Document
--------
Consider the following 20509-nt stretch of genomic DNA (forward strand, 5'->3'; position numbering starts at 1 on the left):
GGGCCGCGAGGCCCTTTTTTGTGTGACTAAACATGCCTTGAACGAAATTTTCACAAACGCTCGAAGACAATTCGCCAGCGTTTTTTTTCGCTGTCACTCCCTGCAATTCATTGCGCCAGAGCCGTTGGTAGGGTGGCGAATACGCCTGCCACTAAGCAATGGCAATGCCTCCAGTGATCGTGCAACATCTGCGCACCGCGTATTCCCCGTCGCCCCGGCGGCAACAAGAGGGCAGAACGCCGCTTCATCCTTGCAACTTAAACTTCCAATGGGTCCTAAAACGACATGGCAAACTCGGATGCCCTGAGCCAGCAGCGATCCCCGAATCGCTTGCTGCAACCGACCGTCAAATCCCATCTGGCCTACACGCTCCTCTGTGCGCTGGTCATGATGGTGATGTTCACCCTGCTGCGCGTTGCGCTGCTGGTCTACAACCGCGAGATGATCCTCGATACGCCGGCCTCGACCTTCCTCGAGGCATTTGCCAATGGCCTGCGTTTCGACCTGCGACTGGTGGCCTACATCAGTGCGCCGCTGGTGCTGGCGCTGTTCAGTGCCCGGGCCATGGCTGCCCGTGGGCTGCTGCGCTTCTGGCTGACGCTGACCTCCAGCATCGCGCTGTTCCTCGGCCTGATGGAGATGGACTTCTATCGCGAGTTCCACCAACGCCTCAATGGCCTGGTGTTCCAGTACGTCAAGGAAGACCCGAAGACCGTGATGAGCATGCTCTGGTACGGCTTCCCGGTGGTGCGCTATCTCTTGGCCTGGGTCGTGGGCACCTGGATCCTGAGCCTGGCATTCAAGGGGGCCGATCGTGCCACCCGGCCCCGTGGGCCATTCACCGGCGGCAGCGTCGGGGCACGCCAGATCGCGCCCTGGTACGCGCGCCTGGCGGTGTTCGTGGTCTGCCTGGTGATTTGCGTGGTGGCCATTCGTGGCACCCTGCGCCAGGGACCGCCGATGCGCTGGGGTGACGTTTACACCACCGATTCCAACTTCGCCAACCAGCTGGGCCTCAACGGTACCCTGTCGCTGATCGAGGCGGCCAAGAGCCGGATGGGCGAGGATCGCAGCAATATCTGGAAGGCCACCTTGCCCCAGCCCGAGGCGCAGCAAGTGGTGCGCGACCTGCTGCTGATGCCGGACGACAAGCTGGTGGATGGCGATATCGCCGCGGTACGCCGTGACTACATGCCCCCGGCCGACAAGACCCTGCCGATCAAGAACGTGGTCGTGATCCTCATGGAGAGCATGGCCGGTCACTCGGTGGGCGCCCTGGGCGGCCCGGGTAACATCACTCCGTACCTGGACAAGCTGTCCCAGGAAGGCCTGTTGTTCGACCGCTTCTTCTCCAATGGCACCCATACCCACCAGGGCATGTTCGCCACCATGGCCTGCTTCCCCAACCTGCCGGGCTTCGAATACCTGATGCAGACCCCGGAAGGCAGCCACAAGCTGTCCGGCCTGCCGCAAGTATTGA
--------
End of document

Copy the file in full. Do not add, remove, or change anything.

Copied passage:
Consider the following 20509-nt stretch of genomic DNA (forward strand, 5'->3'; position numbering starts at 1 on the left):
GGGCCGCGAGGCCCTTTTTTGTGTGACTAAACATGCCTTGAACGAAATTTTCACAAACGCTCGAAGACAATTCGCCAGCGTTTTTTTTCGCTGTCACTCCCTGCAATTCATTGCGCCAGAGCCGTTGGTAGGGTGGCGAATACGCCTGCCACTAAGCAATGGCAATGCCTCCAGTGATCGTGCAACATCTGCGCACCGCGTATTCCCCGTCGCCCCGGCGGCAACAAGAGGGCAGAACGCCGCTTCATCCTTGCAACTTAAACTTCCAATGGGTCCTAAAACGACATGGCAAACTCGGATGCCCTGAGCCAGCAGCGATCCCCGAATCGCTTGCTGCAACCGACCGTCAAATCCCATCTGGCCTACACGCTCCTCTGTGCGCTGGTCATGATGGTGATGTTCACCCTGCTGCGCGTTGCGCTGCTGGTCTACAACCGCGAGATGATCCTCGATACGCCGGCCTCGACCTTCCTCGAGGCATTTGCCAATGGCCTGCGTTTCGACCTGCGACTGGTGGCCTACATCAGTGCGCCGCTGGTGCTGGCGCTGTTCAGTGCCCGGGCCATGGCTGCCCGTGGGCTGCTGCGCTTCTGGCTGACGCTGACCTCCAGCATCGCGCTGTTCCTCGGCCTGATGGAGATGGACTTCTATCGCGAGTTCCACCAACGCCTCAATGGCCTGGTGTTCCAGTACGTCAAGGAAGACCCGAAGACCGTGATGAGCATGCTCTGGTACGGCTTCCCGGTGGTGCGCTATCTCTTGGCCTGGGTCGTGGGCACCTGGATCCTGAGCCTGGCATTCAAGGGGGCCGATCGTGCCACCCGGCCCCGTGGGCCATTCACCGGCGGCAGCGTCGGGGCACGCCAGATCGCGCCCTGGTACGCGCGCCTGGCGGTGTTCGTGGTCTGCCTGGTGATTTGCGTGGTGGCCATTCGTGGCACCCTGCGCCAGGGACCGCCGATGCGCTGGGGTGACGTTTACACCACCGATTCCAACTTCGCCAACCAGCTGGGCCTCAACGGTACCCTGTCGCTGATCGAGGCGGCCAAGAGCCGGATGGGCGAGGATCGCAGCAATATCTGGAAGGCCACCTTGCCCCAGCCCGAGGCGCAGCAAGTGGTGCGCGACCTGCTGCTGATGCCGGACGACAAGCTGGTGGATGGCGATATCGCCGCGGTACGCCGTGACTACATGCCCCCGGCCGACAAGACCCTGCCGATCAAGAACGTGGTCGTGATCCTCATGGAGAGCATGGCCGGTCACTCGGTGGGCGCCCTGGGCGGCCCGGGTAACATCACTCCGTACCTGGACAAGCTGTCCCAGGAAGGCCTGTTGTTCGACCGCTTCTTCTCCAATGGCACCCATACCCACCAGGGCATGTTCGCCACCATGGCCTGCTTCCCCAACCTGCCGGGCTTCGAATACCTGATGCAGACCCCGGAAGGCAGCCACAAGCTGTCCGGCCTGCCGCAAGTATTGA